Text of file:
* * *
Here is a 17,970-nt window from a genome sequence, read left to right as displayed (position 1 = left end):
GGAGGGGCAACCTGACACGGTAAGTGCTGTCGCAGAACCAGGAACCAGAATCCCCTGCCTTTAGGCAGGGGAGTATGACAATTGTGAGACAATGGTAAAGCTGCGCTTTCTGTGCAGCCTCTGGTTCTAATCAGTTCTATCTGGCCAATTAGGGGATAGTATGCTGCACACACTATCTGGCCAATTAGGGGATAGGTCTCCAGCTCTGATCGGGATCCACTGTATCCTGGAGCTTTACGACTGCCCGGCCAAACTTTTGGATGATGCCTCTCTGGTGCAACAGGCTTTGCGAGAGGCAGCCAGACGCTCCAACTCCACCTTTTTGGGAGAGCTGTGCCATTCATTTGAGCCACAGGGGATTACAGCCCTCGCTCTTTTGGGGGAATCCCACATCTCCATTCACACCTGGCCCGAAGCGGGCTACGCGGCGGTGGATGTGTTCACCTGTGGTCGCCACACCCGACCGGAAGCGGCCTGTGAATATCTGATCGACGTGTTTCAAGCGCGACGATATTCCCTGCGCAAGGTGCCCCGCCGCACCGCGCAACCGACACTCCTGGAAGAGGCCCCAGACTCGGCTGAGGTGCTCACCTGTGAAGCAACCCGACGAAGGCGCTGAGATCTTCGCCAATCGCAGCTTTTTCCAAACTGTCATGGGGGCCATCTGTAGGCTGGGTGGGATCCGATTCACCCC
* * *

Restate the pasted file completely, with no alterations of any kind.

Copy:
Here is a 17,970-nt window from a genome sequence, read left to right as displayed (position 1 = left end):
GGAGGGGCAACCTGACACGGTAAGTGCTGTCGCAGAACCAGGAACCAGAATCCCCTGCCTTTAGGCAGGGGAGTATGACAATTGTGAGACAATGGTAAAGCTGCGCTTTCTGTGCAGCCTCTGGTTCTAATCAGTTCTATCTGGCCAATTAGGGGATAGTATGCTGCACACACTATCTGGCCAATTAGGGGATAGGTCTCCAGCTCTGATCGGGATCCACTGTATCCTGGAGCTTTACGACTGCCCGGCCAAACTTTTGGATGATGCCTCTCTGGTGCAACAGGCTTTGCGAGAGGCAGCCAGACGCTCCAACTCCACCTTTTTGGGAGAGCTGTGCCATTCATTTGAGCCACAGGGGATTACAGCCCTCGCTCTTTTGGGGGAATCCCACATCTCCATTCACACCTGGCCCGAAGCGGGCTACGCGGCGGTGGATGTGTTCACCTGTGGTCGCCACACCCGACCGGAAGCGGCCTGTGAATATCTGATCGACGTGTTTCAAGCGCGACGATATTCCCTGCGCAAGGTGCCCCGCCGCACCGCGCAACCGACACTCCTGGAAGAGGCCCCAGACTCGGCTGAGGTGCTCACCTGTGAAGCAACCCGACGAAGGCGCTGAGATCTTCGCCAATCGCAGCTTTTTCCAAACTGTCATGGGGGCCATCTGTAGGCTGGGTGGGATCCGATTCACCCC